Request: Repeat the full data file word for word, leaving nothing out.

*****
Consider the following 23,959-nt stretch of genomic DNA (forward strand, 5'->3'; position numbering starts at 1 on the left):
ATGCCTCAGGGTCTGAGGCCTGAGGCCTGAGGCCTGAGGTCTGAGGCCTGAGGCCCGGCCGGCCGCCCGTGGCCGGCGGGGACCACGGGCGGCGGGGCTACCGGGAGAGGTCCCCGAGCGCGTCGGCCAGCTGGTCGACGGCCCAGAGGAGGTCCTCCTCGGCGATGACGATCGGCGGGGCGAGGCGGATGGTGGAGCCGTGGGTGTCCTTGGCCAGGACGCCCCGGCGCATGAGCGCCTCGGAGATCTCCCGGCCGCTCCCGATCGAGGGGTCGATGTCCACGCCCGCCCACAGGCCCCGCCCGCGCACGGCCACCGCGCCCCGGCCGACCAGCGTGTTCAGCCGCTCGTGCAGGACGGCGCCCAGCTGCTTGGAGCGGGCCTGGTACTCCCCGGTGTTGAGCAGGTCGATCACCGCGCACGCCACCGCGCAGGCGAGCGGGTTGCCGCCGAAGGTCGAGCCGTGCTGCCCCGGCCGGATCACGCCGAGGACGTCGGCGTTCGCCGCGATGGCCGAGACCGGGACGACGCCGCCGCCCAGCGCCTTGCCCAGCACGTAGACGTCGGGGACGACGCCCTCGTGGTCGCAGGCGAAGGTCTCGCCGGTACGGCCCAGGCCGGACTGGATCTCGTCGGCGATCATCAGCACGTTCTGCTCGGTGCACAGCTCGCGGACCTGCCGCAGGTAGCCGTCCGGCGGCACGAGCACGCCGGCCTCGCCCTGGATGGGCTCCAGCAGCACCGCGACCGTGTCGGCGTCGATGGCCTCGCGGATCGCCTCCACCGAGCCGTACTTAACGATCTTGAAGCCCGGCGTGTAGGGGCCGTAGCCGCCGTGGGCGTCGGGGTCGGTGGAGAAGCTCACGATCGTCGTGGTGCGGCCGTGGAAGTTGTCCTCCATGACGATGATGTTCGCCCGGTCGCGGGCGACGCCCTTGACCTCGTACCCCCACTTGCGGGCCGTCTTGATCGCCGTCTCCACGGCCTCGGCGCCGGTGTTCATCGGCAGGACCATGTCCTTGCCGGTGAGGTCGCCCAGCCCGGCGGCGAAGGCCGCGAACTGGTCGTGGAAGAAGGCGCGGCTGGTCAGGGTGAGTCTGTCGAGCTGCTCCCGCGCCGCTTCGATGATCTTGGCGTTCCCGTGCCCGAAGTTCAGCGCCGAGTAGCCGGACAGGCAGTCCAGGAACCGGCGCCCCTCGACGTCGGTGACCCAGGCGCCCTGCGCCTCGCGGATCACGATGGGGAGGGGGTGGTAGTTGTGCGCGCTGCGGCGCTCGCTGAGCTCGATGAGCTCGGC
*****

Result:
Consider the following 23,959-nt stretch of genomic DNA (forward strand, 5'->3'; position numbering starts at 1 on the left):
ATGCCTCAGGGTCTGAGGCCTGAGGCCTGAGGCCTGAGGTCTGAGGCCTGAGGCCCGGCCGGCCGCCCGTGGCCGGCGGGGACCACGGGCGGCGGGGCTACCGGGAGAGGTCCCCGAGCGCGTCGGCCAGCTGGTCGACGGCCCAGAGGAGGTCCTCCTCGGCGATGACGATCGGCGGGGCGAGGCGGATGGTGGAGCCGTGGGTGTCCTTGGCCAGGACGCCCCGGCGCATGAGCGCCTCGGAGATCTCCCGGCCGCTCCCGATCGAGGGGTCGATGTCCACGCCCGCCCACAGGCCCCGCCCGCGCACGGCCACCGCGCCCCGGCCGACCAGCGTGTTCAGCCGCTCGTGCAGGACGGCGCCCAGCTGCTTGGAGCGGGCCTGGTACTCCCCGGTGTTGAGCAGGTCGATCACCGCGCACGCCACCGCGCAGGCGAGCGGGTTGCCGCCGAAGGTCGAGCCGTGCTGCCCCGGCCGGATCACGCCGAGGACGTCGGCGTTCGCCGCGATGGCCGAGACCGGGACGACGCCGCCGCCCAGCGCCTTGCCCAGCACGTAGACGTCGGGGACGACGCCCTCGTGGTCGCAGGCGAAGGTCTCGCCGGTACGGCCCAGGCCGGACTGGATCTCGTCGGCGATCATCAGCACGTTCTGCTCGGTGCACAGCTCGCGGACCTGCCGCAGGTAGCCGTCCGGCGGCACGAGCACGCCGGCCTCGCCCTGGATGGGCTCCAGCAGCACCGCGACCGTGTCGGCGTCGATGGCCTCGCGGATCGCCTCCACCGAGCCGTACTTAACGATCTTGAAGCCCGGCGTGTAGGGGCCGTAGCCGCCGTGGGCGTCGGGGTCGGTGGAGAAGCTCACGATCGTCGTGGTGCGGCCGTGGAAGTTGTCCTCCATGACGATGATGTTCGCCCGGTCGCGGGCGACGCCCTTGACCTCGTACCCCCACTTGCGGGCCGTCTTGATCGCCGTCTCCACGGCCTCGGCGCCGGTGTTCATCGGCAGGACCATGTCCTTGCCGGTGAGGTCGCCCAGCCCGGCGGCGAAGGCCGCGAACTGGTCGTGGAAGAAGGCGCGGCTGGTCAGGGTGAGTCTGTCGAGCTGCTCCCGCGCCGCTTCGATGATCTTGGCGTTCCCGTGCCCGAAGTTCAGCGCCGAGTAGCCGGACAGGCAGTCCAGGAACCGGCGCCCCTCGACGTCGGTGACCCAGGCGCCCTGCGCCTCGCGGATCACGATGGGGAGGGGGTGGTAGTTGTGCGCGCTGCGGCGCTCGCTGAGCTCGATGAGCTCGGC